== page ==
Alcohol affects each of us differently. While someone could consume a few alcoholic beverages and still be coherent and able to function, another could consume the same amount and be completely inebriated.
However, even if someone doesn’t feel drunk after several drinks, their blood alcohol content (BAC) could tell another story. Understanding your limits can be the difference between spending the night in your own home or in jail because of a DUI arrest.
The following are several factors that affect a person’s BAC levels:
- Body weight – The more you weight, the more water your body can hold. Water essentially dilutes the alcohol a person consumes, hence reducing their BAC. That is why those on the heavier side will have a lower BAC compared to thinner individuals, even if they consume the same amount of alcohol.
- Age – The older you become; the more pronounced alcohol’s intoxicating effects will become as well. Younger adults have better tolerance.
- Gender – Since women typically have a lower water content in their bodies compared to their male counterparts, they generally obtain a higher BAC if they drink alcohol at the same rate as men because alcohol is highly water-soluble. In addition, men have more enzymes in their stomach that break down alcohol faster than women.
- Drink strength – The higher the alcohol content of a drink, the more amount will enter your bloodstream.
- Consumption rate – The faster a person drinks alcohol, the quicker their BAC will increase.
- Metabolism – The rate a person processes alcohol in the body may differ from another.
- Food – Consuming alcohol on an empty stomach will result in a higher BAC compared to someone who has eaten prior to drinking. Food slows down the absorption of alcohol in a person’s bloodstream by keeping it in their stomach for a longer period of time.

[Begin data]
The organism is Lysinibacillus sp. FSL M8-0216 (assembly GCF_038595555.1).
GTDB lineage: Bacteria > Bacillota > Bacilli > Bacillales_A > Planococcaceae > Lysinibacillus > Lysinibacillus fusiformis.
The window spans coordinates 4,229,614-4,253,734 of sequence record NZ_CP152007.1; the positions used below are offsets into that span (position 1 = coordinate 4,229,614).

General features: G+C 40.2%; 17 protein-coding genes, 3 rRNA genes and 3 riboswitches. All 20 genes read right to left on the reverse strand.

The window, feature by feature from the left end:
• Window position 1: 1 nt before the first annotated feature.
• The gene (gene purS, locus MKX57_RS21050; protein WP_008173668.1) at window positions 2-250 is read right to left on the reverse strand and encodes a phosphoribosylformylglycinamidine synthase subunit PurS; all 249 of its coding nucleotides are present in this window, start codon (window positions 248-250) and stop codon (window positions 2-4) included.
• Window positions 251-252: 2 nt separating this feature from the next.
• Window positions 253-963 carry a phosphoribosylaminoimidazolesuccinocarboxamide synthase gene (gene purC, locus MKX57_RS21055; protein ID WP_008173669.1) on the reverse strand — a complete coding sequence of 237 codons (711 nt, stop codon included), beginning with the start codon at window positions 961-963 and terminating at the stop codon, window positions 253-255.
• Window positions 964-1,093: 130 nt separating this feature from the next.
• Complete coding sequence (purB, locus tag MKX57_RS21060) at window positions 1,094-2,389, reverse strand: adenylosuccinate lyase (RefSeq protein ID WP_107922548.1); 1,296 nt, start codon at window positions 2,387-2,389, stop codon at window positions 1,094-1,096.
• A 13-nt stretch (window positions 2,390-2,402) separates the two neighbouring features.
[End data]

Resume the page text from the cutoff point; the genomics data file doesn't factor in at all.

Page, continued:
- Stress – Being stressed out can slow down a person’s alcohol absorption rate. But when they relax and their blood flow rate returns to normal, individuals who were once stressed may experience a significant increase in their BAC.
- Medication – Whether it’s prescription drugs or over-the-counter medicines, medication can significantly increase alcohol’s effects and even cause health damage. There are often warnings on medicines that states individuals shouldn’t consume alcohol while under medication.
- Carbonated drinks – From sparkling champagne to mixed drinks with sodas, carbonation may hasten the rate alcohol passes through your body, leading to a higher BAC.
- Alcohol intolerance – Whether you experience skin flushing or an elevated heart rate every time you drink alcohol, you have a genetic condition that renders your body unable to effectively break down alcohol.
- Diabetes – If you have been diagnosed with diabetes, alcohol can impact your glucose levels and result in hypoglycemia.
If you have been arrested for a DUI in Connecticut, contact The Sills Law Firm today at (860) 524-8118 and request a free consultation with our legal team. Get nearly 65 years of collective legal experience on your side!